The COP27 gathering in Egypt this year has been interesting to view from afar. Politicians were grandstanding, officials and scientists issuing hand-wringing warnings and assorted industrialists used the occasion to promote their green credentials through exhibitions and presence at fringe events.
Curiously though, the big beasts of the automotive world seemed to have decided that it wasn’t the place to be. Maybe they have other, more immediate or pressing concerns, but I am surprised a few didn’t use the platform to give high profile to electrification and sustainability strategies.
The IEA estimates that transport as a whole accounts for 38% of end-use carbon emissions and road transport accounts for the majority of that. There’s a pretty positive story around how the transport industry – which we all depend on – is dealing with that. Progress in developing zero emission vehicles and getting them to market in volume is one obvious highlight.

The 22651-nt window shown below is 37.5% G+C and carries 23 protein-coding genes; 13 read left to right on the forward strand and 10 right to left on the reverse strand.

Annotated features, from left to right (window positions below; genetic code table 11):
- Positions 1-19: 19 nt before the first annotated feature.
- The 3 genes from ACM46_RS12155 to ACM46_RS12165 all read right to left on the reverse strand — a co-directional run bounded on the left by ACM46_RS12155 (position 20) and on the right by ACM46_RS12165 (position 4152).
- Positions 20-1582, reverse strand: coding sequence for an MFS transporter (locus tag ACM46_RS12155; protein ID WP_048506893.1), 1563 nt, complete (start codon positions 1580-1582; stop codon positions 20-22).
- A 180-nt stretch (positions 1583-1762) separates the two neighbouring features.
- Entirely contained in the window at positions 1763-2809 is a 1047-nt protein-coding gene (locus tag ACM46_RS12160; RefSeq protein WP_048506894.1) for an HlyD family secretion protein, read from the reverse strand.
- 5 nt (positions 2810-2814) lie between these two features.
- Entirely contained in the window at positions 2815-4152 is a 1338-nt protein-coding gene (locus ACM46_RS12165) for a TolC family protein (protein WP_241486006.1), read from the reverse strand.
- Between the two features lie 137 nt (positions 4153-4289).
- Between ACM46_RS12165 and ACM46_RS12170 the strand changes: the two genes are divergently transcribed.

There are also a whole bunch of less obvious sustainability initiatives going on of course, right across the automotive value chain from raw materials through manufacturing and to retail and the final product offering. Occasionally, something pops out from a less obvious source. For example, there are the huge data centres that companies operate these days. As data needs and volumes proliferate, the computing power and equipment to serve growing data processing needs gets greater, as do the energy requirements.
Volkswagen Group has announced its goal of making its data centre operations net carbon-neutral by 2027. To achieve this goal, the group has expanded its computing capacities at Green Mountain, a Norwegian operator of CO2-neutral data centres. By leaning on Norway, with its hydro-electric power strengths, VW can take a lot of CO2 out – it claims annual CO2 savings of 10,000 tons. Not bad going.
Volvo Cars used the occasion to has announce it is joining the Accelerating to Zero Coalition, which consists of a broad group of stakeholders committed to facilitating and increasing the pace of the transition to zero emission mobility.
The car company is calling for more climate action from governments. It’s not exactly turkeys voting for Christmas, but a cynic might say that the Scandinavian brand’s core values fit the COP27 vibe better than those of most car companies. I say kudos to them in wanting to address an elephant in the room.